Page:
Guidelines on way to tackle SMS charges
The government has begun drafting a code of practice for mobile network operators to safeguard people from misleading pay text messages that can hit them hard in the pocket.
Marion Lai Chan Chi-kuen, director-general of telecommunications, met representatives of five mobile network operators yesterday to start preparing guidelines that are expected to be ready in about a month.
The action comes after the Consumer Council said it had received 470 complaints about charges for short messages in the first 11 months this year. In one case a man had to pay HK$8,000 after signing up for a 'free' friend-seeking service.
Mobile network operators share about 70 per cent of profits from short messaging while content providers get the rest, the regulator says.
A four-point code will include a requirement that information providers use wording that stands out and clearly separates pay messages from free messages. They should also make the fee mechanism clear to users, showing how much is to be charged for each paid message and provide a clear and simple way for cancelling pay text services.
Any disputes should not affect other mobile services of the users.
'We will try to pitch it at a voluntary level first,' Lai said. 'The details need to be discussed with the mobile operators. But we believe with a code of practice there will be standard provision with regard to how the pricing, methodology and pricing information can be made uniform.'
The meeting followed comments by Secretary for Commerce and Economic Development Rita Lau Ng Wai-lan that improper tactics to tempt people into paying for service messages were 'unacceptable, intolerable, need to be dealt with seriously and stopped as soon as possible'.
PCCW, 3 and CSL (One 2 Free) said they were working closely with Ofta, the telecoms watchdog. CSL and PCCW said they provided a network for communication between content providers and customers. But none of the operators responded to an inquiry about whether they had reached a profit-sharing agreement with content providers.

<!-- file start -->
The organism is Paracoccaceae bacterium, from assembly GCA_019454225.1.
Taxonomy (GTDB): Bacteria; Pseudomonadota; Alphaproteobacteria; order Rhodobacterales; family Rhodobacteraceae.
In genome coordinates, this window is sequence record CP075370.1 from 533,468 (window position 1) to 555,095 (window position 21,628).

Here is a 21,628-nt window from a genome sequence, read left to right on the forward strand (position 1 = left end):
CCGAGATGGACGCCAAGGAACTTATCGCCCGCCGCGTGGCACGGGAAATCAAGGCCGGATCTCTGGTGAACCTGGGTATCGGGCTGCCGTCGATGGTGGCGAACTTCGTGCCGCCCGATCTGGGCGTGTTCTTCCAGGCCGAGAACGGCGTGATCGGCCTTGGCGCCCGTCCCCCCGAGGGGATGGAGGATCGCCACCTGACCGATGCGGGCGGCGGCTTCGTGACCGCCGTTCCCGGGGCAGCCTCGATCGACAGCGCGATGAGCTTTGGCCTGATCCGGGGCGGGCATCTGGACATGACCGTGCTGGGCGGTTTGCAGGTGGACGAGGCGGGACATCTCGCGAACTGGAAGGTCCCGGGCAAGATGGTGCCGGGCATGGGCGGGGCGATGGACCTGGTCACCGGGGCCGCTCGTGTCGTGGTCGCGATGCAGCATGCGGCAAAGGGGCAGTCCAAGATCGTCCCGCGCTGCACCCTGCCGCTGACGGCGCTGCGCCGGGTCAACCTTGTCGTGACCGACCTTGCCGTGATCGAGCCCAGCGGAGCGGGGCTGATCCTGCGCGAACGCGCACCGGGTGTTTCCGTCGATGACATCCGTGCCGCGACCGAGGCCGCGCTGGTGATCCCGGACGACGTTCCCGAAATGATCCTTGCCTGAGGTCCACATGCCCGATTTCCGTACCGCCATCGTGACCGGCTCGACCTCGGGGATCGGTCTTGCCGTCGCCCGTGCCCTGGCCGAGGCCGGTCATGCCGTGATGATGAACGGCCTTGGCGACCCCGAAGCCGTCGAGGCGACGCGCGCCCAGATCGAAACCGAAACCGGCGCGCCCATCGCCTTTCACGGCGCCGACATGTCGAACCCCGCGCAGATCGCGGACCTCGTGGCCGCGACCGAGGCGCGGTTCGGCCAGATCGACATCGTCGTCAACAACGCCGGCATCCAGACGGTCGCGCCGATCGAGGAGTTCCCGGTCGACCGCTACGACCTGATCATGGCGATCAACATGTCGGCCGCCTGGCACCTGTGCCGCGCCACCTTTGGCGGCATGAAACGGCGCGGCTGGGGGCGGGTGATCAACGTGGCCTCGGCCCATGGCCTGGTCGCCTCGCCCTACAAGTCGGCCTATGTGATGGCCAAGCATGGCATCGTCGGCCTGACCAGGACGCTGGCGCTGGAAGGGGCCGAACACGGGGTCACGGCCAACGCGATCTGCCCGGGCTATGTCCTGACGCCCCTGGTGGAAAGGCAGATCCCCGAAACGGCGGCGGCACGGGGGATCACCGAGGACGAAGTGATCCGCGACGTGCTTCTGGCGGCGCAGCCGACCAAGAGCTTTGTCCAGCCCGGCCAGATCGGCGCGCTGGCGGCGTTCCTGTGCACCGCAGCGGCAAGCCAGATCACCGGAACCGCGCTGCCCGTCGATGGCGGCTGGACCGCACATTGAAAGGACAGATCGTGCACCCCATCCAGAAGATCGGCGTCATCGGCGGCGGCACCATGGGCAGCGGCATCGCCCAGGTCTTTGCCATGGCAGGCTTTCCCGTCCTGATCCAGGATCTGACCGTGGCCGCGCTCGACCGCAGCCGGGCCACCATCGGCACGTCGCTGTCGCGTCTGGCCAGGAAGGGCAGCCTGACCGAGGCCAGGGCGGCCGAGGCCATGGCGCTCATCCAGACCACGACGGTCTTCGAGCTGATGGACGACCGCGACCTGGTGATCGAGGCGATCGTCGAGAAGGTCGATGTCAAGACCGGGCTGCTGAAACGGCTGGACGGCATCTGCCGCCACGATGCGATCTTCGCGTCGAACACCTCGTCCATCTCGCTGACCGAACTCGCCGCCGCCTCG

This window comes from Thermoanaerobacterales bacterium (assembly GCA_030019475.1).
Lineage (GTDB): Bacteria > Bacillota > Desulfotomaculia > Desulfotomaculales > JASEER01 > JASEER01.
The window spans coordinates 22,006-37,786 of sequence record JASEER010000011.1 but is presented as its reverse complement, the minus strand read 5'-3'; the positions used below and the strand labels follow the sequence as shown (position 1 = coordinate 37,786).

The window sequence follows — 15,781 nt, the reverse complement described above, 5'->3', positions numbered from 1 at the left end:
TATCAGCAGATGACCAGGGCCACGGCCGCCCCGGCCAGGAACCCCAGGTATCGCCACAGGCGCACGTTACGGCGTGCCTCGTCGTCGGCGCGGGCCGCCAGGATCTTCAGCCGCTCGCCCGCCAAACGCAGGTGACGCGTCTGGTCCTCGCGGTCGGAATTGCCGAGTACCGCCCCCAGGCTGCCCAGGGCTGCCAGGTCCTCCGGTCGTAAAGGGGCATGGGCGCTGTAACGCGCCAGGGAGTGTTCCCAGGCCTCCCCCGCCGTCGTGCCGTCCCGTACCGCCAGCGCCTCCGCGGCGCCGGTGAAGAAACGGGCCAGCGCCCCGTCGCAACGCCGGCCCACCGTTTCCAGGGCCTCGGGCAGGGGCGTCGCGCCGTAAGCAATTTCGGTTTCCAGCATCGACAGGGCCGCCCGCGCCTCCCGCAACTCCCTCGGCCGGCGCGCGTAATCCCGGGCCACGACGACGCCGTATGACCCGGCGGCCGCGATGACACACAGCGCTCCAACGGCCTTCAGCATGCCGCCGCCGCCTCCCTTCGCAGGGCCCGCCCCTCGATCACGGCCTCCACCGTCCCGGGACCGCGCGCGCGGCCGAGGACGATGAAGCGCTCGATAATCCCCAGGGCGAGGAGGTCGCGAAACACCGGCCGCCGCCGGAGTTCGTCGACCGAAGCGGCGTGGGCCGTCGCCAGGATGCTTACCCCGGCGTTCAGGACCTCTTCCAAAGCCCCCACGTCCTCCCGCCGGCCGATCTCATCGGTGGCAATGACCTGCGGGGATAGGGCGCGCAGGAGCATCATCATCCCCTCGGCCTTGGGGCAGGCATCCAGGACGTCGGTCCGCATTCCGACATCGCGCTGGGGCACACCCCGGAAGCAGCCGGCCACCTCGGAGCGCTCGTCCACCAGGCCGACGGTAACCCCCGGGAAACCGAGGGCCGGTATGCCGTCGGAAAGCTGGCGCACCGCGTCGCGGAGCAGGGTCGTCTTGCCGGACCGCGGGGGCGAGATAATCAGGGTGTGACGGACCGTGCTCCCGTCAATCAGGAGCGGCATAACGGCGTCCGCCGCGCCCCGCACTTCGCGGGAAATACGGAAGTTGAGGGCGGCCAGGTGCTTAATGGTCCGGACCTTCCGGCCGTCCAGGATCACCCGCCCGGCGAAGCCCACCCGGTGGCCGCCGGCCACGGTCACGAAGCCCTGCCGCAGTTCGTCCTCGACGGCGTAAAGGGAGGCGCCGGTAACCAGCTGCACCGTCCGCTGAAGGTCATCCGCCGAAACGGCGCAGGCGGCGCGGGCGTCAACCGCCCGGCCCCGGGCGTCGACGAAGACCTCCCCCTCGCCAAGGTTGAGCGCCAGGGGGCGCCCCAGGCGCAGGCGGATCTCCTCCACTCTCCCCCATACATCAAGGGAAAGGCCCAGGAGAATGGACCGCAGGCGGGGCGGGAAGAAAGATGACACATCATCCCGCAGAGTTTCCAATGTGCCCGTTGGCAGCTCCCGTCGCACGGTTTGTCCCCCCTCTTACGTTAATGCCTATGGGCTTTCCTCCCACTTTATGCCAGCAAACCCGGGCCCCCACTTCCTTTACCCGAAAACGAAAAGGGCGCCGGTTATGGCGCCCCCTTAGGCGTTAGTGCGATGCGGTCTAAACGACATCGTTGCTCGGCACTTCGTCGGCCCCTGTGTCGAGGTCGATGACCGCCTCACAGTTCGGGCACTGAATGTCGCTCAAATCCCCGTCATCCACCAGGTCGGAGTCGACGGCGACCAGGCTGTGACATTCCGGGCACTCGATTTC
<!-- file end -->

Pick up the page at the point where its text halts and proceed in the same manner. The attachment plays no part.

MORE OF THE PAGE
A CSL spokesman said: 'Mobile operators are merely the billing agent for these services and should not be singled out because they are a bigger target than the content providers and because of a lack of general consumer protection law in Hong Kong.'
In a radio phone-in show, a Peoples customer said he received a lawyer's letter demanding he pay HK$2,000 for such messages. He was charged HK$50 a message and the operator stopped his mobile service when he failed to settle the bill.
A woman caller said her child received a 'love letter' message last year and since then had been charged HK$28 a week for various text messages. 'My child has sent a reply 'Please don't send me this message. It's very annoying'. But [Peoples] said it's the wrong code, it's not the way [to cancel the service].'
She complained to Ofta but was told the company responsible for the message, Interchan, was a content provider, which falls outside the office's regulatory scope. After accusing Peoples of collaborating with Interchan she received a full refund.
Interchan service hotline officer Tom Ma said to cancel the service users should reply to text messages sent to them and key in certain designated English letters as instructed.
Eric Cheung Tat-ming, a professor of law at the University of Hong Kong, said the Unconscionable Contract Ordinance could be applied to in the event of a lawsuit. 'For example, children might register to play games without knowing they have to pay. So, the case is arguable and this can be used in favour of the defence.'
How to stop unwanted SMS
Contact telecoms firm to stop service. Ask for details about who is messaging you and tell them to stop
If information provider is an overseas firm, seek help from the Consumer Council
Do not open SMS with strange titles - delete them at once - and do not download anything from related links
In disputes with telecoms firm, one defence is to refer to the Unconscionable Contract Ordinance. Relevant factors here are:
Relative strengths of bargaining positions of two parties
If consumer had to comply with conditions that were not reasonable to protect other party's interests
Whether consumer understood documents relating to service
Whether undue influence or pressure was exerted on consumer
Whether consumer could have got same services from another party